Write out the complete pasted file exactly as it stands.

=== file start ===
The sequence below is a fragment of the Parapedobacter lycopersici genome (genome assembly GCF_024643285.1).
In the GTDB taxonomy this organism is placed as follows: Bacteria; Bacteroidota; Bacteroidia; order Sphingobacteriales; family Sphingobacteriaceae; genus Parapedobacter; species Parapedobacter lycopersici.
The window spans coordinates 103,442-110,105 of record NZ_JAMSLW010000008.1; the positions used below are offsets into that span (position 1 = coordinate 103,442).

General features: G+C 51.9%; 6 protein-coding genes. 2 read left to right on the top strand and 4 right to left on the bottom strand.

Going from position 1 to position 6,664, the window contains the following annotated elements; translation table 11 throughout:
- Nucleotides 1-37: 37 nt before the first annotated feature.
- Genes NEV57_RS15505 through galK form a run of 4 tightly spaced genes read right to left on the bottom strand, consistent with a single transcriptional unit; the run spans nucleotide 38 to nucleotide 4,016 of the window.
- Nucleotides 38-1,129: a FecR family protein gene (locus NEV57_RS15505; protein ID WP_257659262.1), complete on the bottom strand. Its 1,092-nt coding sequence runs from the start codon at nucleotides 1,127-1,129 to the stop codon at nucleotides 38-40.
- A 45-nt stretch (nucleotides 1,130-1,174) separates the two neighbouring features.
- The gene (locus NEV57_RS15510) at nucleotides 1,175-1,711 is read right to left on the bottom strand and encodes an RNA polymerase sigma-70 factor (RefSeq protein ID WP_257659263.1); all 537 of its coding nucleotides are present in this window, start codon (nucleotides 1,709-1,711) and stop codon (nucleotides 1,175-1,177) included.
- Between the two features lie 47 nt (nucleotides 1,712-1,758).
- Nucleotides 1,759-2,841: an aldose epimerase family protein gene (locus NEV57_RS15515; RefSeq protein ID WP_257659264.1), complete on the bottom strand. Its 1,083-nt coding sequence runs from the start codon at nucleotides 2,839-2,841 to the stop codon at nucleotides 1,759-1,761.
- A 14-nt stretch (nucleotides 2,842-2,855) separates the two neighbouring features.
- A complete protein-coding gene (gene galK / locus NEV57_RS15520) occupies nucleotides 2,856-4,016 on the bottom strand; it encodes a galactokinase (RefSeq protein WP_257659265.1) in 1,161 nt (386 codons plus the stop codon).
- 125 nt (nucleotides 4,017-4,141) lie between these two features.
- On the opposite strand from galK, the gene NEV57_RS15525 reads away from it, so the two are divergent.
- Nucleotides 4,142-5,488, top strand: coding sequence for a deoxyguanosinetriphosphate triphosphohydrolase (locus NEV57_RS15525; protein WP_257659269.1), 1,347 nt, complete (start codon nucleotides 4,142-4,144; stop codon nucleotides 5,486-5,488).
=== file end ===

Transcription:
The sequence below is a fragment of the Parapedobacter lycopersici genome (genome assembly GCF_024643285.1).
In the GTDB taxonomy this organism is placed as follows: Bacteria; Bacteroidota; Bacteroidia; order Sphingobacteriales; family Sphingobacteriaceae; genus Parapedobacter; species Parapedobacter lycopersici.
The window spans coordinates 103,442-110,105 of record NZ_JAMSLW010000008.1; the positions used below are offsets into that span (position 1 = coordinate 103,442).

General features: G+C 51.9%; 6 protein-coding genes. 2 read left to right on the top strand and 4 right to left on the bottom strand.

Going from position 1 to position 6,664, the window contains the following annotated elements; translation table 11 throughout:
- Nucleotides 1-37: 37 nt before the first annotated feature.
- Genes NEV57_RS15505 through galK form a run of 4 tightly spaced genes read right to left on the bottom strand, consistent with a single transcriptional unit; the run spans nucleotide 38 to nucleotide 4,016 of the window.
- Nucleotides 38-1,129: a FecR family protein gene (locus NEV57_RS15505; protein ID WP_257659262.1), complete on the bottom strand. Its 1,092-nt coding sequence runs from the start codon at nucleotides 1,127-1,129 to the stop codon at nucleotides 38-40.
- A 45-nt stretch (nucleotides 1,130-1,174) separates the two neighbouring features.
- The gene (locus NEV57_RS15510) at nucleotides 1,175-1,711 is read right to left on the bottom strand and encodes an RNA polymerase sigma-70 factor (RefSeq protein ID WP_257659263.1); all 537 of its coding nucleotides are present in this window, start codon (nucleotides 1,709-1,711) and stop codon (nucleotides 1,175-1,177) included.
- Between the two features lie 47 nt (nucleotides 1,712-1,758).
- Nucleotides 1,759-2,841: an aldose epimerase family protein gene (locus NEV57_RS15515; RefSeq protein ID WP_257659264.1), complete on the bottom strand. Its 1,083-nt coding sequence runs from the start codon at nucleotides 2,839-2,841 to the stop codon at nucleotides 1,759-1,761.
- A 14-nt stretch (nucleotides 2,842-2,855) separates the two neighbouring features.
- A complete protein-coding gene (gene galK / locus NEV57_RS15520) occupies nucleotides 2,856-4,016 on the bottom strand; it encodes a galactokinase (RefSeq protein WP_257659265.1) in 1,161 nt (386 codons plus the stop codon).
- 125 nt (nucleotides 4,017-4,141) lie between these two features.
- On the opposite strand from galK, the gene NEV57_RS15525 reads away from it, so the two are divergent.
- Nucleotides 4,142-5,488, top strand: coding sequence for a deoxyguanosinetriphosphate triphosphohydrolase (locus NEV57_RS15525; protein WP_257659269.1), 1,347 nt, complete (start codon nucleotides 4,142-4,144; stop codon nucleotides 5,486-5,488).